B is much better than E b/c B fills in the gap between "Sympathetic treatment of such characters suggests to readers that one should be unconcerned about contributing to societal good". AND "modem literature can damage individuals who appropriate this attitude"

furthermore, options contain "some" and those options normally are out of scope, but here, one of them is actually correct.
Manager
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Critic: Works of literature often present protagonists who  [#permalink]

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07 Nov 2018, 09:02
vjsharma25 wrote:
Critic: Works of literature often present protagonists who scorn allegiance to their society and who advocate detachment rather than civicmindedness. However, modem literature is distinguished from the literature of earlier eras in part because it more frequently treats such protagonists sympathetically. Sympathetic treatment of such characters suggests to readers that one should be unconcerned about contributing to societal good. Thus, modem literature can damage individuals who appropriate this attitude, as well as damage society at large.

Which one of the following is an assumption on which the critic's argument relies?

(A) Some individuals in earlier eras were more concerned about contributing to societal good than is any modem individual.
(B) It is to the advantage of some individuals that they be concerned with contributing to societal good.
(C) Some individuals must believe that their society is better than most before they can become concerned with benefiting it.
(D) The aesthetic merit of some literary works cannot be judged in complete independence of their moral effects.
(E) Modem literature is generally not as conducive to societal good as was the literature of earlier eras.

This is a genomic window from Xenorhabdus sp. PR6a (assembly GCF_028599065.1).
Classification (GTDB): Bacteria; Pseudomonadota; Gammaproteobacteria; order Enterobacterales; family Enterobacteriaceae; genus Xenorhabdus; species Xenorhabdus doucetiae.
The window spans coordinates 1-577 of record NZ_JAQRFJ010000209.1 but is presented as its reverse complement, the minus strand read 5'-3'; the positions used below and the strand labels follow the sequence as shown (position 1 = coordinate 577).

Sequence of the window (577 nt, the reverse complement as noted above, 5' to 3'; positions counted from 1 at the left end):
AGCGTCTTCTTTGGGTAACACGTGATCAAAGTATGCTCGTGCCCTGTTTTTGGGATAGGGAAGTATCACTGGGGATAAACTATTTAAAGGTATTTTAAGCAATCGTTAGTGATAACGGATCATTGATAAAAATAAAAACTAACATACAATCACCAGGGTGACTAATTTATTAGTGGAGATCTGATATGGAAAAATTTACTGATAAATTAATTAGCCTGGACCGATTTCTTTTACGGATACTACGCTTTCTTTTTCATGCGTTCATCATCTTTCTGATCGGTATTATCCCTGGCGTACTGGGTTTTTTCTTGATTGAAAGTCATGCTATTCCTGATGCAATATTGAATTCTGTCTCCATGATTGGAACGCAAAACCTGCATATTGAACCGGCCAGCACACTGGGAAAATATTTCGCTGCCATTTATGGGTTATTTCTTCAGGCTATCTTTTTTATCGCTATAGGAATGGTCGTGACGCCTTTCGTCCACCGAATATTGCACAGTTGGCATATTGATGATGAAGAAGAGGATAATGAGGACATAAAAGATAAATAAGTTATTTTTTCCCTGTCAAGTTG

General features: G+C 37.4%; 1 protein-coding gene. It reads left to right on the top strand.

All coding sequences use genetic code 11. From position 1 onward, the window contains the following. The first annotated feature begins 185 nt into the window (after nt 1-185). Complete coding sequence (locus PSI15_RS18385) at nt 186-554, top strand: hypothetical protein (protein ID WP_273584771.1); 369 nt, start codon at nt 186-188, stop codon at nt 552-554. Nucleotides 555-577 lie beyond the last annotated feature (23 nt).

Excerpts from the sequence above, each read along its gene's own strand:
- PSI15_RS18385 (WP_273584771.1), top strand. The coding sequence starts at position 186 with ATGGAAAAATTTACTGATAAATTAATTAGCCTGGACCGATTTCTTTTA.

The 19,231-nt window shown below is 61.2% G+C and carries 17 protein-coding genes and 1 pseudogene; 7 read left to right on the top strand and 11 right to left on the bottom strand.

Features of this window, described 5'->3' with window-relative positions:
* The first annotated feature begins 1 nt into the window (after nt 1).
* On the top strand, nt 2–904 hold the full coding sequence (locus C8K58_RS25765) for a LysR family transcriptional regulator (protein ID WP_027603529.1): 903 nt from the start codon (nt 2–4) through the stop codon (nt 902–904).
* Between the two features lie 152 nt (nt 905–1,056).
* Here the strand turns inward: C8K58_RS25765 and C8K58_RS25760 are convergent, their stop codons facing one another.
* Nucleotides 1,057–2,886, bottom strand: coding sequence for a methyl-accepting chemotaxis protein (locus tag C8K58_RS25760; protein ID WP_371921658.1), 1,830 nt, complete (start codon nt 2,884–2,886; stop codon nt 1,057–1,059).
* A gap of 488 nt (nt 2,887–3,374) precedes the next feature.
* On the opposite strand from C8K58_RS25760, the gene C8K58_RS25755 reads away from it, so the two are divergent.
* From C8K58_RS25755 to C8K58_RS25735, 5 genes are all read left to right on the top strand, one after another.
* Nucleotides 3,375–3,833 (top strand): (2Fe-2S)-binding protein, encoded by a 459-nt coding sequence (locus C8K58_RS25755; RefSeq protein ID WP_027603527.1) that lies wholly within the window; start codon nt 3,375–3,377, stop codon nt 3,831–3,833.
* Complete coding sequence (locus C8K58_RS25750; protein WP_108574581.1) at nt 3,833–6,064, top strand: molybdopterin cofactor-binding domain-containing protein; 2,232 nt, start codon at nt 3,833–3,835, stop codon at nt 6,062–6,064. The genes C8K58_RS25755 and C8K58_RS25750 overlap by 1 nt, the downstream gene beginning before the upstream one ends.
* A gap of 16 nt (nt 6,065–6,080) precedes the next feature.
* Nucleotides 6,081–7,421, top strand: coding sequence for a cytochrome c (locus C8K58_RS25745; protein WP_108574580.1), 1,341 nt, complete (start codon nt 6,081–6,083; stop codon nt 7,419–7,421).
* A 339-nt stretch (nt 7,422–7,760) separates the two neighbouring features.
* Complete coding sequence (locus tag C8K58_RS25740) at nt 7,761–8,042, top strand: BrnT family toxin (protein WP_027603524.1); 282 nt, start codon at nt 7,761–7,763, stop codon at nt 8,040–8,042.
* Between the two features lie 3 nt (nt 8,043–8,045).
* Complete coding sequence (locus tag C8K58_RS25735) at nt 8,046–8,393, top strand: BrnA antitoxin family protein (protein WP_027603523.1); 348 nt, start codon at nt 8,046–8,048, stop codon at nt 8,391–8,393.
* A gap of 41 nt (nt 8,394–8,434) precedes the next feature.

If someone can explain the reasoning behind choosing an answer choice,it will be good as I couldn't grasp the idea of the argument.

A is outside scope.
C is irrelevant because the argument is not about "better" societies, or comparing societies; it is just about a universal moral good.
D) The argument is not about aesthetic merit, rather it is about the effect of modern literatures stance on sympathetic attitudes concerning socially disconnected protagonists.
E) This is definitely inferred by the argument; however the QS asks about the arguments assumption, not inference.

B is proximate to the argument's conclusion because, just like the conclusion, B focuses on the good of the individual in relation to society as a whole. The arguments conclusion is that the attitude of modern literature is damaging to the individual and society; the opposite of damaging is advantage; therefore, the underlying assumption is that it is in the readers self interest to care about society, if they wish to avoid a pernicious attitude grounded in nihilistic sympathy often found in modern literature.
Critic: Works of literature often present protagonists who   [#permalink] 07 Nov 2018, 09:02